By Russ Chappell
Turkey vultures, also called turkey buzzards, are North American scavengers that clean up the countryside one bite at a time!
Often visible along roadways or soaring over the countryside, their super-sensitive sense of smell aids them in locating fresh carcasses. With wingspans as great as six feet, they can be misidentified as large raptors. However, their in-flight “V” shaped wing formation makes them easy to identify. They hang around open farmland and landfills, clumsily hopping along the ground, or occasionally standing erect with wings spread in the sunlight to warm up, cool down or dry off. They roost in trees, on rocks, and other high, secluded spots at night.
Rarely attacking live prey, they prefer deceased mammals, reptiles, birds, amphibians, fish, and will often wait for carcasses to soften in order to pierce the skin more easily. Several may gather at a carcass, but usually only one feeds at a time, chasing the others off and making them wait their turn. Skillful foragers, they consume the softest bits first, and their immune systems protect them from botulism, anthrax, cholera, or salmonella. However, they are susceptible to pesticides and lead poisoning.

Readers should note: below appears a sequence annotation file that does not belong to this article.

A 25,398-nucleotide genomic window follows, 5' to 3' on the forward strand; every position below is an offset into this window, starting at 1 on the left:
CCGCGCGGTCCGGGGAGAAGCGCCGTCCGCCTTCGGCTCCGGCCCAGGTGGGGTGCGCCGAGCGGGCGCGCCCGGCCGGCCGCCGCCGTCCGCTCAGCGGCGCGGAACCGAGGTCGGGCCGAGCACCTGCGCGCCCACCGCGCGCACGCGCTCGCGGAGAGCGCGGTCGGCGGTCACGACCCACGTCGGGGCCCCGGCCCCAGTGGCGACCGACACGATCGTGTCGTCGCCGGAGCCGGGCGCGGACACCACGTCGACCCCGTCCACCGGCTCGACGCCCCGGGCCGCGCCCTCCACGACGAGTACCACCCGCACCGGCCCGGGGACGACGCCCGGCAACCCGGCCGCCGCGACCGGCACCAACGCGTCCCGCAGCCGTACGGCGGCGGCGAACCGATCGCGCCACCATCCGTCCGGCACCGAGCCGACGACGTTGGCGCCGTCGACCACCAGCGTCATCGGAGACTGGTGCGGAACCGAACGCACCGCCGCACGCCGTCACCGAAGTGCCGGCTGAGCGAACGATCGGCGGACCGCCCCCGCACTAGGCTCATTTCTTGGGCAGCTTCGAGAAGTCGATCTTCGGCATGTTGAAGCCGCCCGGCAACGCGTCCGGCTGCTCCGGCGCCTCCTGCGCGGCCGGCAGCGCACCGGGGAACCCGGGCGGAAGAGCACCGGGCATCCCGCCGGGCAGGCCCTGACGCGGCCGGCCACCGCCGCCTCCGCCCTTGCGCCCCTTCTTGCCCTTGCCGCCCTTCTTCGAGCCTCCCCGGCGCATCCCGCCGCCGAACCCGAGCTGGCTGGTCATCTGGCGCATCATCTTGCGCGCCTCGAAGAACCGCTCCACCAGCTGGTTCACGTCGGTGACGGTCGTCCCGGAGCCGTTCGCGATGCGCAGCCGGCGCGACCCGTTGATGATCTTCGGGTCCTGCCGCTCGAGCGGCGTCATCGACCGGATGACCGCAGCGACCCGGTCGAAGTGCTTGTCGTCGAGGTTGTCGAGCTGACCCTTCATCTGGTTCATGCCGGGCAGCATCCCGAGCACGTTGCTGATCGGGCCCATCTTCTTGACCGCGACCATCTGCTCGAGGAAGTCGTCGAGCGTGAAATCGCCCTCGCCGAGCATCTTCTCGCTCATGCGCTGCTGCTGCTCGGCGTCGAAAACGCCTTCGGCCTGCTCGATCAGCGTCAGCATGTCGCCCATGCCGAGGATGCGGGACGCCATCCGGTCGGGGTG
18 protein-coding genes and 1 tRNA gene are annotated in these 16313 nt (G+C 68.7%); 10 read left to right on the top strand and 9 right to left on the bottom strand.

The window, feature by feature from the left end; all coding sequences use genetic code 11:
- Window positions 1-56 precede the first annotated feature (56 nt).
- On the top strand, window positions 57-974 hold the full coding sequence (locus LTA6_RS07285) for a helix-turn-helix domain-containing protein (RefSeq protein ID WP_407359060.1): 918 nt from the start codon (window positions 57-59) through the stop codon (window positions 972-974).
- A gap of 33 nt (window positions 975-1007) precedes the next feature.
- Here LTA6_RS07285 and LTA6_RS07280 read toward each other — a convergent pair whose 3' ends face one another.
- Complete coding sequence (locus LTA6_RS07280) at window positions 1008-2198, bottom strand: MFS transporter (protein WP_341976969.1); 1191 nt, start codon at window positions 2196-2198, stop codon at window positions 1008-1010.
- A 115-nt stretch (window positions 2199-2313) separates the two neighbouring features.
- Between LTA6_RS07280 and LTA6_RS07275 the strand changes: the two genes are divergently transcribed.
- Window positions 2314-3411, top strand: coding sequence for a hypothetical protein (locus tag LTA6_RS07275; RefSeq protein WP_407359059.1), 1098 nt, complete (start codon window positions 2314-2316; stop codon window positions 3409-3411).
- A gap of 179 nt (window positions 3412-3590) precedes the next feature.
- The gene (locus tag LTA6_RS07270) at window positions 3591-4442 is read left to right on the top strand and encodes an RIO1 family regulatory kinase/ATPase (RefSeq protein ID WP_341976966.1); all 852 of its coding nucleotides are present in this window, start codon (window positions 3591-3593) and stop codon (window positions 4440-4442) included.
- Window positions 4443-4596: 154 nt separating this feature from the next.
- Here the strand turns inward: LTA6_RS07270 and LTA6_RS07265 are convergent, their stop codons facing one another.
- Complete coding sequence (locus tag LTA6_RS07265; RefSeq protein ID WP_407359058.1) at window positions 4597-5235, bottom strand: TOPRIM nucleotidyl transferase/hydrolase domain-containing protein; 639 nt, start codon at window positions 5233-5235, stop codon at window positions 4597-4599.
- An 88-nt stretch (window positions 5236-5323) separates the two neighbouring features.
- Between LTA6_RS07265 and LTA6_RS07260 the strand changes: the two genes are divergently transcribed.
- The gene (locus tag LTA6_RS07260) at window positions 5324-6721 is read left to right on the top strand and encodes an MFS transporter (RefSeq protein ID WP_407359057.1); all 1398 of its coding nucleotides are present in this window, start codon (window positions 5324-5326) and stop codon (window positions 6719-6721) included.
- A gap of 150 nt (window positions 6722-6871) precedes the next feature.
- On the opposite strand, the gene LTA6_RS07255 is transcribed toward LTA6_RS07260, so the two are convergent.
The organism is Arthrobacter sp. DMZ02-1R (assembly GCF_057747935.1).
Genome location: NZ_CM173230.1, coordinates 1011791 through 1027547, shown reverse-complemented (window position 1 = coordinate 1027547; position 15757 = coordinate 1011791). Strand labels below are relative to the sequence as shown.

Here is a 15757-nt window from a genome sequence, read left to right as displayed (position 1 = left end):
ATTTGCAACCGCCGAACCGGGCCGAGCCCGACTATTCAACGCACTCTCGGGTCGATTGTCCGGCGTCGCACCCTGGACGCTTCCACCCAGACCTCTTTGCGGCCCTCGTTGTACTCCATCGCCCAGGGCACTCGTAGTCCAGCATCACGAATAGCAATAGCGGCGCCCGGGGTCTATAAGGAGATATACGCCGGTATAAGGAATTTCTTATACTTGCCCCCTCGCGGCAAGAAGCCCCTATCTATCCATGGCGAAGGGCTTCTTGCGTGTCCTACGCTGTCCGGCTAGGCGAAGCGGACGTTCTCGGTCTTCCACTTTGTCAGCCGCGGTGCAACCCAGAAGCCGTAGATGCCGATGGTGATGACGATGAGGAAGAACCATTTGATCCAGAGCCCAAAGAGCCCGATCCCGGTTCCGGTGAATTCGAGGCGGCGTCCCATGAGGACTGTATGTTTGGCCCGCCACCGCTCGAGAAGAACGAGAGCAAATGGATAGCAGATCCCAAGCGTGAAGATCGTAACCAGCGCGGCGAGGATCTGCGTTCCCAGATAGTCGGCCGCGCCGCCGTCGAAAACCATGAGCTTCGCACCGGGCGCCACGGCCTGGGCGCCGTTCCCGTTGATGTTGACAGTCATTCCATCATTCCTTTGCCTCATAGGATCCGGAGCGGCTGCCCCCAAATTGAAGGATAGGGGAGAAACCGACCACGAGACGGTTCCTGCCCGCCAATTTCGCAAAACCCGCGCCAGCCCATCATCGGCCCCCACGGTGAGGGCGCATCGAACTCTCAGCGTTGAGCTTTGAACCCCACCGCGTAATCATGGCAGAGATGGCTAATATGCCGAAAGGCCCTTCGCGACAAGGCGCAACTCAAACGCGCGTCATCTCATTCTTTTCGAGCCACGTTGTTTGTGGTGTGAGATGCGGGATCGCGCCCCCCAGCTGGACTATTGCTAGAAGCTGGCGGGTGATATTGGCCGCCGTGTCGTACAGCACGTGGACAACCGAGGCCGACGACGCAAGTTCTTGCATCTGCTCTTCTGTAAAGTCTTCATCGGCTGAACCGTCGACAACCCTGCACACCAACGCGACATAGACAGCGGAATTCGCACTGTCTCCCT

To form a nest, turkey vultures scrape out a spot in the soil or leaf litter, pull aside obstacles, or arrange scraps of vegetation or rotting wood. There is one brood yearly, consisting of one to three beige-white eggs, tinged with gray, blue, or green, spotted with purple to brown, and about three inches in length. Incubation is 28 to 40 days. Chicks are born with down, often blind and defenseless, yet able to leave the nest in about 60 to 84 days.
Turkey vultures are increasing in numbers across North America and Partners in Flight estimates a global breeding population of 18 million, with the species rated as 5 out of 20 on the Continental Concern Score. Big, bald and always entertaining, whether in flight or on the ground, this is an exciting species to add to your “big list” for 2019.
The Prescott Audubon Society is an official chapter of the National Audubon Society. Check them out online at PrescottAudubon.Org.
IMAGES: “Turkey Vulture” By Prescott College Professor Walt Anderson.